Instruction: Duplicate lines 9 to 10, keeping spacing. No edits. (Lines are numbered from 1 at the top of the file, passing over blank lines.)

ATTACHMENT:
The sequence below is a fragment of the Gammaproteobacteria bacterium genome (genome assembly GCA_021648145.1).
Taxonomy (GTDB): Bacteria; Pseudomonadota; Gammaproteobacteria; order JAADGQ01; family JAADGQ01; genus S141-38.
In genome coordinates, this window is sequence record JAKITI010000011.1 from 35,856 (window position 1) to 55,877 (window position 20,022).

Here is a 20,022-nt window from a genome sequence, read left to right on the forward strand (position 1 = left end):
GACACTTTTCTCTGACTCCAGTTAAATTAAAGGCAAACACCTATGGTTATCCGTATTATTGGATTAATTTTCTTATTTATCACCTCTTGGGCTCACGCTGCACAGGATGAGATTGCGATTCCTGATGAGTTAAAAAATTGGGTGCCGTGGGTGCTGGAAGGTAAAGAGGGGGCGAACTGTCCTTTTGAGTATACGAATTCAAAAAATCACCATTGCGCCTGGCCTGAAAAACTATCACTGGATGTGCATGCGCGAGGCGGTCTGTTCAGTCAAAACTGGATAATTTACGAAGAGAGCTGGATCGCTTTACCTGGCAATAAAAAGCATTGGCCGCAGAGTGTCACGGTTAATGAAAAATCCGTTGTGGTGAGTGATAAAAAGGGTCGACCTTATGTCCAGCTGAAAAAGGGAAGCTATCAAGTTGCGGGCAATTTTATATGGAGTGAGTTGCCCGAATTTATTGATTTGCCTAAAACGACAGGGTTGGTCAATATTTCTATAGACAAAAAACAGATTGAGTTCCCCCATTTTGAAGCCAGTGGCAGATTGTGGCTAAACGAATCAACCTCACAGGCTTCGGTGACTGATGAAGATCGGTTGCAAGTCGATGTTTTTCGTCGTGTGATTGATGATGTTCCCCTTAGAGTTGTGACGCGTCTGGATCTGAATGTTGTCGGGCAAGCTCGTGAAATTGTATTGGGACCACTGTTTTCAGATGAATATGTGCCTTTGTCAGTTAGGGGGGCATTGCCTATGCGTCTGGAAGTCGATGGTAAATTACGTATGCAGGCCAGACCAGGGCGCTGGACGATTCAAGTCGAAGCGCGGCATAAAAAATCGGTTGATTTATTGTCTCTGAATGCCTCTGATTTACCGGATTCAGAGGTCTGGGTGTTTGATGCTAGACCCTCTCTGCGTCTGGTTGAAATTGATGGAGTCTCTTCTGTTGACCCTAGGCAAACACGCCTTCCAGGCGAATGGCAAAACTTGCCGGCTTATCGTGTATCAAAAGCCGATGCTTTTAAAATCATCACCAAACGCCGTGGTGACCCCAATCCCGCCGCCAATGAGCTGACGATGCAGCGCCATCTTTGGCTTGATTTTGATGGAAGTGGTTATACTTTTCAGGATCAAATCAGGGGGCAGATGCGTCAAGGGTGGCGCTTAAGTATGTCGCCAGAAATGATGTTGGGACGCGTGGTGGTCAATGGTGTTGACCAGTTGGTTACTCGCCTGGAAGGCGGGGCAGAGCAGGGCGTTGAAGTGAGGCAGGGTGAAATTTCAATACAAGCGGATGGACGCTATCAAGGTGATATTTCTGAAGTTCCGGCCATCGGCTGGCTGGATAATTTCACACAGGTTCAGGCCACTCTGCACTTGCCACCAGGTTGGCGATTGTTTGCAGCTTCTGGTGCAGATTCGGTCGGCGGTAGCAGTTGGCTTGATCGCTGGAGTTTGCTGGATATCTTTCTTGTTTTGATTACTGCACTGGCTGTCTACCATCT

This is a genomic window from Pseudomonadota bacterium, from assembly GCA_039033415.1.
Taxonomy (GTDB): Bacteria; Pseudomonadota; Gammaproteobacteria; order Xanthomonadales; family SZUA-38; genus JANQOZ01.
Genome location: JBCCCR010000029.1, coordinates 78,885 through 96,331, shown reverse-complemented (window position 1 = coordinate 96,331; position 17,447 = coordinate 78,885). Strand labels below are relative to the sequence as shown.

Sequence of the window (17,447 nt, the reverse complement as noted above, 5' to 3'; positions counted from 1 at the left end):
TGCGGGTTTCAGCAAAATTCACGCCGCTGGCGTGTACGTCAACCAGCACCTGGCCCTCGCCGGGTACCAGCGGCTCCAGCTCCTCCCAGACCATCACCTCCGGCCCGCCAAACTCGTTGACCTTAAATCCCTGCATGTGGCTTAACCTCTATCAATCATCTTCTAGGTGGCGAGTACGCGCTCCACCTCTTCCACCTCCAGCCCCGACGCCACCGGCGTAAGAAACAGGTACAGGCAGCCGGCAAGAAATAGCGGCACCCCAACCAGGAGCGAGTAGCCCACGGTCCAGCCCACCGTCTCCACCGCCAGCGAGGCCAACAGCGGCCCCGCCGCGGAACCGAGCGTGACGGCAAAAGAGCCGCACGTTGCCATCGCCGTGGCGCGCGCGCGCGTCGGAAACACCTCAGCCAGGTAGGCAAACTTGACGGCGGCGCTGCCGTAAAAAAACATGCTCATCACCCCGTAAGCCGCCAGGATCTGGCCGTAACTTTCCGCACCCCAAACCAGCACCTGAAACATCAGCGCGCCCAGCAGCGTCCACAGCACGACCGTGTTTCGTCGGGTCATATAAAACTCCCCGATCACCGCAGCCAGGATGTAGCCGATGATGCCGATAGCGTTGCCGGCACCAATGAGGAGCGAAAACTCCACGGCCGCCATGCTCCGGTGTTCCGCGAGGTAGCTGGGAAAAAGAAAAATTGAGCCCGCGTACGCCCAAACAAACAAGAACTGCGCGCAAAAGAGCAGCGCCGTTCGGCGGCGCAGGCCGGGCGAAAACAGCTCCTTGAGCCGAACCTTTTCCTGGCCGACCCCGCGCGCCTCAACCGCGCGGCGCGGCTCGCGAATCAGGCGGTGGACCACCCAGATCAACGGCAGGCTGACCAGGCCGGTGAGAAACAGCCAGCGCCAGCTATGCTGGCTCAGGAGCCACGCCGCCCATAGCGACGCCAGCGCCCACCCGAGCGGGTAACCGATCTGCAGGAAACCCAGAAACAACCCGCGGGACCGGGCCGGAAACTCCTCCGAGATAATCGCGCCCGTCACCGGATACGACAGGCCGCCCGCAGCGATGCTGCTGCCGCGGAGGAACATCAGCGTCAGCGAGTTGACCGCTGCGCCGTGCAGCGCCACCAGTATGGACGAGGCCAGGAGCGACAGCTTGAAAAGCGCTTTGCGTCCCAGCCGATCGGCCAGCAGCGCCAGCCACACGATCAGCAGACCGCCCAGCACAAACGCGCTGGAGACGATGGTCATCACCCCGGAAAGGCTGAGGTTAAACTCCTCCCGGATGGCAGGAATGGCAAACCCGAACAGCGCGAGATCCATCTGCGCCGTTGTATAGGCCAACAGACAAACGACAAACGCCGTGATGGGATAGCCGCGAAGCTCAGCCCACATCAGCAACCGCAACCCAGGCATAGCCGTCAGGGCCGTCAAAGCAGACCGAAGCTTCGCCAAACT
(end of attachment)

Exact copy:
Sequence of the window (17,447 nt, the reverse complement as noted above, 5' to 3'; positions counted from 1 at the left end):
TGCGGGTTTCAGCAAAATTCACGCCGCTGGCGTGTACGTCAACCAGCACCTGGCCCTCGCCGGGTACCAGCGGCTCCAGCTCCTCCCAGACCATCACCTCCGGCCCGCCAAACTCGTTGACCTTAAATCCCTGCATGTGGCTTAACCTCTATCAATCATCTTCTAGGTGGCGAGTACGCGCTCCACCTCTTCCACCTCCAGCCCCGACGCCACCGGCGTAAGAAACAGGTACAGGCAGCCGGCAAGAAATAGCGGCACCCCAACCAGGAGCGAGTAGCCCACGGTCCAGCCCACCGTCTCCACCGCCAGCGAGGCCAACAGCGGCCCCGCCGCGGAACCGAGCGTGACGGCAAAAGAGCCGCACGTTGCCATCGCCGTGGCGCGCGCGCGCGTCGGAAACACCTCAGCCAGGTAGGCAAACTTGACGGCGGCGCTGCCGTAAAAAAACATGCTCATCACCCCGTAAGCCGCCAGGATCTGGCCGTAACTTTCCGCACCCCAAACCAGCACCTGAAACATCAGCGCGCCCAGCAGCGTCCACAGCACGACCGTGTTTCGTCGGGTCATATAAAACTCCCCGATCACCGCAGCCAGGATGTAGCCGATGATGCCGATAGCGTTGCCGGCACCAATGAGGAGCGAAAACTCCACGGCCGCCATGCTCCGGTGTTCCGCGAGGTAGCTGGGAAAAAGAAAAATTGAGCCCGCGTACGCCCAAACAAACAAGAACTGCGCGCAAAAGAGCAGCGCCGTTCGGCGGCGCAGGCCGGGCGAAAACAGCTCCTTGAGCCGAACCTTTTCCTGGCCGACCCCGCGCGCCTCAACCGCGCGGCGCGGCTCGCGAATCAGGCGGTGGACCACCCAGATCAACGGCAGGCTGACCAGGCCGGTGAGAAACAGCCAGCGCCAGCTATGCTGGCTCAGGAGCCACGCCGCCCATAGCGACGCCAGCGCCCACCCGAGCGGGTAACCGATCTGCAGGAAACCCAGAAACAACCCGCGGGACCGGGCCGGAAACTCCTCCGAGATAATCGCGCCCGTCACCGGATACGACAGGCCGCCCGCAGCGATGCTGCTGCCGCGGAGGAACATCAGCGTCAGCGAGTTGACCGCTGCGCCGTGCAGCGCCACCAGTATGGACGAGGCCAGGAGCGACAGCTTGAAAAGCGCTTTGCGTCCCAGCCGATCGGCCAGCAGCGCCAGCCACACGATCAGCAGACCGCCCAGCACAAACGCGCTGGAGACGATGGTCATCACCCCGGAAAGGCTGAGGTTAAACTCCTCCCGGATGGCAGGAATGGCAAACCCGAACAGCGCGAGATCCATCTGCGCCGTTGTATAGGCCAACAGACAAACGACAAACGCCGTGATGGGATAGCCGCGAAGCTCAGCCCACATCAGCAACCGCAACCCAGGCATAGCCGTCAGGGCCGTCAAAGCAGACCGAAGCTTCGCCAAACT